EMC Goes Grid For $30M

EMC is going grid.

In its quest to become a pervasive provider of information systems, EMC
purchased grid software from Acxiom Corporation for $30 million as part
of a technology and distribution partnership.

Acxiom, of Little Rock, Ark., makes grid software that helps its
customers improve the way they use computers and access information. It
provides a single location where services and data content can be
manipulated, stored and made available to serve applications.

Grid technology, where many machines are applied to one task simultaneously,
achieves faster results for enterprise computing. Research experts such as
The 451 Group believe grid is a cornerstone for utility computing platforms,
where customers can pay for computing power “by the drink.”

Initially, EMC and Acxiom will jointly develop and market an information
grid solution to customers as a hosted offering from Acxiom.

But EMC has purchased the Acxiom grid software, and eventually the companies
will integrate relevant systems, software, services and data from both
companies into one information storage grid product for customers.

The idea is to help customers meet their requirements for speedy information
exchange, retrieval and management at a time when data is growing at
staggering rates, said EMC CTO Jeff Nick. This will help EMC fortify its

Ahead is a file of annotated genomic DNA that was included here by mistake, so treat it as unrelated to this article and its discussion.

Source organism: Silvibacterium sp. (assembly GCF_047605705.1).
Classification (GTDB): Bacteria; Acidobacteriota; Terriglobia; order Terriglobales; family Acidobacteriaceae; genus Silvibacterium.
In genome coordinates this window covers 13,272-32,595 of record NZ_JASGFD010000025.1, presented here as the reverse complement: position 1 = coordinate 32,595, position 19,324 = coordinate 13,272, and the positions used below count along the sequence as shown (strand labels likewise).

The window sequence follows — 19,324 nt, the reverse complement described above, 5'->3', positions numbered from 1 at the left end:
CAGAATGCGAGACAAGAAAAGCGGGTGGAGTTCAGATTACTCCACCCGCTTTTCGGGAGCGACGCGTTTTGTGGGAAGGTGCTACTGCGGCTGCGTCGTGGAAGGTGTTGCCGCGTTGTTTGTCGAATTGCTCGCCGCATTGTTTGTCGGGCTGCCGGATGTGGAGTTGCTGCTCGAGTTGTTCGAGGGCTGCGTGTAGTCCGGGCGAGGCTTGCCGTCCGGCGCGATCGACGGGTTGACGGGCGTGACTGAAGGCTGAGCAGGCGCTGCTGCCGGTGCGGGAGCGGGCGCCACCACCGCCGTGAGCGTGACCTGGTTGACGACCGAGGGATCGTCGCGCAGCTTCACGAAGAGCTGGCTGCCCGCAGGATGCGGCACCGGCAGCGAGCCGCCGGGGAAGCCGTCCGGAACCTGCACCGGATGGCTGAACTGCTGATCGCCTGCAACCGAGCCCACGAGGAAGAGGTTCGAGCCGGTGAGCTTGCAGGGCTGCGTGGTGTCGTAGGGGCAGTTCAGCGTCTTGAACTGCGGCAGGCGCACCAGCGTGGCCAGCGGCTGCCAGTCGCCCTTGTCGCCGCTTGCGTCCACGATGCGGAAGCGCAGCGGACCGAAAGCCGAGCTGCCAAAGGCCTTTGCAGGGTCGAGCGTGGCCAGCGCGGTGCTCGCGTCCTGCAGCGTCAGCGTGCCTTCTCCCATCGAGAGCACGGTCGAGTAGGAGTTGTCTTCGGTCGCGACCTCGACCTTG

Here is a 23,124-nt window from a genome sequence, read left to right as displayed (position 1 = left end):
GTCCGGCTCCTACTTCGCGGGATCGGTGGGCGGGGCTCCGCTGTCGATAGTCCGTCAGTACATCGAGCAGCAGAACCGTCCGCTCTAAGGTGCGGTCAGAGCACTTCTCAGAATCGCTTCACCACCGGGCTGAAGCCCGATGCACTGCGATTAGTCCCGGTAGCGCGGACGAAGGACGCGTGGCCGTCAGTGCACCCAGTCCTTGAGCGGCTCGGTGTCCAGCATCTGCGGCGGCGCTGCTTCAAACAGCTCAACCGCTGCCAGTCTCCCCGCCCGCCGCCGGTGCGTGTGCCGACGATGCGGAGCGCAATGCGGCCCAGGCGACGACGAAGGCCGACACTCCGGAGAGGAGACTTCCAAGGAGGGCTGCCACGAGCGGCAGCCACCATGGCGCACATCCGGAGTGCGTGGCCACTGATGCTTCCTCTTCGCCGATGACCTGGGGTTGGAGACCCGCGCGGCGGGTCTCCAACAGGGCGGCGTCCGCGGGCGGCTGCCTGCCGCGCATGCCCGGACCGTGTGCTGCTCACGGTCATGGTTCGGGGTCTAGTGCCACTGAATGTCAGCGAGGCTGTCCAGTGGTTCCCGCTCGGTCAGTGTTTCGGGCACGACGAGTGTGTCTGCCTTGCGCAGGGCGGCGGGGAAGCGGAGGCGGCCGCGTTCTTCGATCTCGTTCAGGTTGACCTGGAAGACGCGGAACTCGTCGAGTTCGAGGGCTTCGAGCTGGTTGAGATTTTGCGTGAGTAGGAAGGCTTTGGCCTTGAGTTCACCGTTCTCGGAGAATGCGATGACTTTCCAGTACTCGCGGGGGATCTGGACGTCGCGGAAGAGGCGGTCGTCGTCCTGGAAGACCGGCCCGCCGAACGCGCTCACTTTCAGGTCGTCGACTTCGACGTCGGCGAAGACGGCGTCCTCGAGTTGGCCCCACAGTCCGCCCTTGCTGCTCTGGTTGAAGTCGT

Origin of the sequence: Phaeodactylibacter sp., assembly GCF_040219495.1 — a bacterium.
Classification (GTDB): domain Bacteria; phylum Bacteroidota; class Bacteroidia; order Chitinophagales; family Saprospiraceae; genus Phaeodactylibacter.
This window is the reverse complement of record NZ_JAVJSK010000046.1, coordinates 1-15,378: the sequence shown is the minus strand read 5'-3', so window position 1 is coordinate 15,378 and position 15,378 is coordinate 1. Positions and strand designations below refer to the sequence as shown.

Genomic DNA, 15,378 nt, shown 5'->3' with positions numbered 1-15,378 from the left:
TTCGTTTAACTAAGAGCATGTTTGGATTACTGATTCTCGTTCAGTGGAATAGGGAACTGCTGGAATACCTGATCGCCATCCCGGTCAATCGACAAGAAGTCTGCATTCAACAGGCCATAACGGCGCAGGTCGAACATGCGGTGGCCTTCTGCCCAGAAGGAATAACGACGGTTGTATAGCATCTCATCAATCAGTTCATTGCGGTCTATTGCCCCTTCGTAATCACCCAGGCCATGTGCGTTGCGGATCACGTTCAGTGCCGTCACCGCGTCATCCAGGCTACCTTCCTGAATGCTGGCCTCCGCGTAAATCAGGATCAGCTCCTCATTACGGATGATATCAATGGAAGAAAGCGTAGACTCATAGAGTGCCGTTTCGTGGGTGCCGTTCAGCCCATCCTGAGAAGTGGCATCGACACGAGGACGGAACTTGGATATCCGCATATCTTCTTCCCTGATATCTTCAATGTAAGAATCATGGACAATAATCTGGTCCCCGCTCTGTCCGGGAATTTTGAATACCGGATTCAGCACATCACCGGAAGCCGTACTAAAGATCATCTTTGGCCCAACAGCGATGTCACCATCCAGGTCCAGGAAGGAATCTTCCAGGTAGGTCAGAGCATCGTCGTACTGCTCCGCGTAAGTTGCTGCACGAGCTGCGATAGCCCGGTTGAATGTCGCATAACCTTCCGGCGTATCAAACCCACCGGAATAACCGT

information lifecycle management (ILM) strategy for managing data from
cradle to grave.

“For many organizations, innovation and competitive advantage are locked
inside this wealth of data –- from internal sources on customers and
prospects, to external sources on demographics and purchasing habits, to
supply chain data,” Nick said in a statement.

Nick added the EMC has been evaluating grid software for awhile and found
Acxiom’s grid solution to be the most advanced. Other players in the grid
software space include Platform Computing, DataSynapse and United Devices.

Nick is well qualified to judge grid software. EMC hired him away from IBM, where he had worked for 24 years and earned the distinguished
title of IBM Fellow.

He was responsible for the design and architecture of IBM’s on-demand
initiative, and at one point also led IBM’s Grid Computing strategy. Along
with the Globus Grid group, Nick was a co-author of the first grid/Web
services document.

Now he helps EMC shape its ILM strategy.

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